[Svrilist] empirical research in on sexual violence in Bosnia

svrilist at mrc.ac.za svrilist at mrc.ac.za
Mon May 22 11:53:58 SAST 2006

Dear Sorcha,
In addition to what was suggested below, I would also recommend that
you look at two documents providing recommendations on addressing
ethical issues in conducting research in intimate partner violence, and
on trafficking of women. 
Although you will not be aiming to directly interview women who have
experienced violence, the issues discussed may be useful in helping you
think through how to respond if someone that you interview does disclose
Good luck,
Charlotte Watts
Charlotte Watts Ph.D.
Head, Health Policy Unit
Senior Lecturer in Epidemiology and Health Policy
Health Policy Unit
Department of Public Health and Policy
London School of Hygiene and Tropical Medicine
Keppel Street
London WC1E 7HT
Tel: 00 44 207 927 2412
Fax: 00 44 207 637 5391
Skype: charlotte3010

>>> <svrilist at mrc.ac.za> 05/18/06 5:28 pm >>>

I would recommend looking into Rebecca Campbell's excellent work on the
impact of researching rape on the researcher (Emotionally Involved: the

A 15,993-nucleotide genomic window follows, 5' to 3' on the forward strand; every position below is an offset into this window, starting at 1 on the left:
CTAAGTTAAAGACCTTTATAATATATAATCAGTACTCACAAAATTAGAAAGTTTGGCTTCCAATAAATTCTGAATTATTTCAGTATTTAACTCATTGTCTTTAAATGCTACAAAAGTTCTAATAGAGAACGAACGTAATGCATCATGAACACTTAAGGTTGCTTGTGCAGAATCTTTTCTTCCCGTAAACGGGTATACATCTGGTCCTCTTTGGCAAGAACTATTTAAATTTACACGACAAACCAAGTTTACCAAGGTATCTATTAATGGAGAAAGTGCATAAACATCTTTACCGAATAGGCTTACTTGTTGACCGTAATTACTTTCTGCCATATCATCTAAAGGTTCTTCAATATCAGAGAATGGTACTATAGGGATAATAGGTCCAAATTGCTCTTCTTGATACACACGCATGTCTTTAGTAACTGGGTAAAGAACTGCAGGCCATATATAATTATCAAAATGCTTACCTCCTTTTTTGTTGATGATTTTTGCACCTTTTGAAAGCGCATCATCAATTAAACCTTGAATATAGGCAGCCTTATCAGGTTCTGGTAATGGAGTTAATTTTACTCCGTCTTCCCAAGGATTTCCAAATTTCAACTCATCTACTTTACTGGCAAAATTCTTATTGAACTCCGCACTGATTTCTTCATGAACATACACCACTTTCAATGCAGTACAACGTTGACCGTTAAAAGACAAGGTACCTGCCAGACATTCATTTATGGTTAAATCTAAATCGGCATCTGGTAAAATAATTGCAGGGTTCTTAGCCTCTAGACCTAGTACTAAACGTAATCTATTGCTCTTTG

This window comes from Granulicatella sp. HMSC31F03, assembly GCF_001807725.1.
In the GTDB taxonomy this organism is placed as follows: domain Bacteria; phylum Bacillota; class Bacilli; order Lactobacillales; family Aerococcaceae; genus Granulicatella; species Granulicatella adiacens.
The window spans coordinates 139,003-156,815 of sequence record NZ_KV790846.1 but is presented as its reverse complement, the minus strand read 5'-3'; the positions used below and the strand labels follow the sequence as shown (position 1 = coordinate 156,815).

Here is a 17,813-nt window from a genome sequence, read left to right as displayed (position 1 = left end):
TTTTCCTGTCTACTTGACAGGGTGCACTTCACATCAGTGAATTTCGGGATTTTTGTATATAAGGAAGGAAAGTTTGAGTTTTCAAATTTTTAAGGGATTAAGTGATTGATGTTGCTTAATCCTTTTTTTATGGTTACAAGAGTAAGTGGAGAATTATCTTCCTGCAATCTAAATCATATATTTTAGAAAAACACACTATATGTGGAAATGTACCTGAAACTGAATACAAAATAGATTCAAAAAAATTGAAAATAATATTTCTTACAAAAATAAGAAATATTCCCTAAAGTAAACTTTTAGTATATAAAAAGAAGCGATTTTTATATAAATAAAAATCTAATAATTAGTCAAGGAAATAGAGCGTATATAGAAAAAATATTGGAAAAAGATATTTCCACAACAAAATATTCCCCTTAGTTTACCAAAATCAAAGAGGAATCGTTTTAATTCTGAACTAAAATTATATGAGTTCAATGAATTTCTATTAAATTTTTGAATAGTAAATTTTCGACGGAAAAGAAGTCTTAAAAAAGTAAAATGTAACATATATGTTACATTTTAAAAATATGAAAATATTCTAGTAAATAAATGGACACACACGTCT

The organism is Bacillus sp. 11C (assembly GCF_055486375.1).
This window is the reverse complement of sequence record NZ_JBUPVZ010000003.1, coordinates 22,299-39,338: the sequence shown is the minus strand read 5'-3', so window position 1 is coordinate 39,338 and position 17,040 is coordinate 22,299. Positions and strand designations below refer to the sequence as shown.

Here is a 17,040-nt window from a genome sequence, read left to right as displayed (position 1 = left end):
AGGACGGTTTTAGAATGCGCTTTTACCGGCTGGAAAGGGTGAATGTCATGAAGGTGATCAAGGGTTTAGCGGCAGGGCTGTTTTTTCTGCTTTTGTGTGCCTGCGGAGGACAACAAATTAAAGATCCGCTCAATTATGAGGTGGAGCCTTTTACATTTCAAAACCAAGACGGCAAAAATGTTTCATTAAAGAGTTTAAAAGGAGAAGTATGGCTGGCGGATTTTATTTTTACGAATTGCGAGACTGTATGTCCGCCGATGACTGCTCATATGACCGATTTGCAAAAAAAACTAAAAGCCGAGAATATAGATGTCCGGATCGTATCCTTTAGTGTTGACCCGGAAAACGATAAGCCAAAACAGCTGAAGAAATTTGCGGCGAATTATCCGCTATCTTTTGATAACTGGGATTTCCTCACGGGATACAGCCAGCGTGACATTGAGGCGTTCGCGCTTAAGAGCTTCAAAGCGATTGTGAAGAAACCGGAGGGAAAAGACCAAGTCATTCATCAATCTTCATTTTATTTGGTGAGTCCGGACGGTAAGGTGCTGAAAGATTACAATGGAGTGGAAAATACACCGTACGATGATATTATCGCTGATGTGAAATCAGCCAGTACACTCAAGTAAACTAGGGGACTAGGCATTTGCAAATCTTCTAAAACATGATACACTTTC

Impact of Researching Rape) and secondary victimization of victims
instigated by care-providers and others.  Her innovative research
employs an ecological model which situates the phenomenon of rape within
multiple and concentric contexts of response.  Her work is highly
informative-- theoretically and in practice--for the novice researcher
as well as to those have made it part of their life's work. 
Best wishes for pursuing your important work--seeking, speaking,
documenting truth to power. 
Heather Karjane 
svrilist at mrc.ac.za wrote: Dear all, 
I am in the process of designing empirical methodology for my doctoral
thesis which will involve a 4wk stay in Bosnia. I am evaluating
international legal protections from sexual violence during armed
I am intending to interview key professionals from therepeutic,
medical, social work, NGO and legal backgrounds. 
I am acutely aware that given the widespread nature of sexual violence
that some of those professionals working with victims may themselves
have been victimised. 
I have worked with victims of sexual violence in the past but not in a
research capacity. 
Whilst the thesis does not rely on input from victims, (in fact my
supervisors were adamnent that such a project wouldn't receive ethical
approval at PhD level) I recognise that such input would inrich the
I was hoping that some of you might share your experiences of having
conducted similar research and provide guidance in the design of
suitable ethically sound methodology. 
I look forward to hearing  from you soon. 
Many thanks, 
Sorcha Mc Kenna, B.A. (Hons), LLM 
PhD Research Fellow 
Transitional Justice Institute 
Rm 21D60 
Dalriada House 
University of Ulster at Jordanstown 
Co Antrim 
Tel.    +44 (0) 2890 366694 
Email. McKenna-S15 at ulster.ac.uk 
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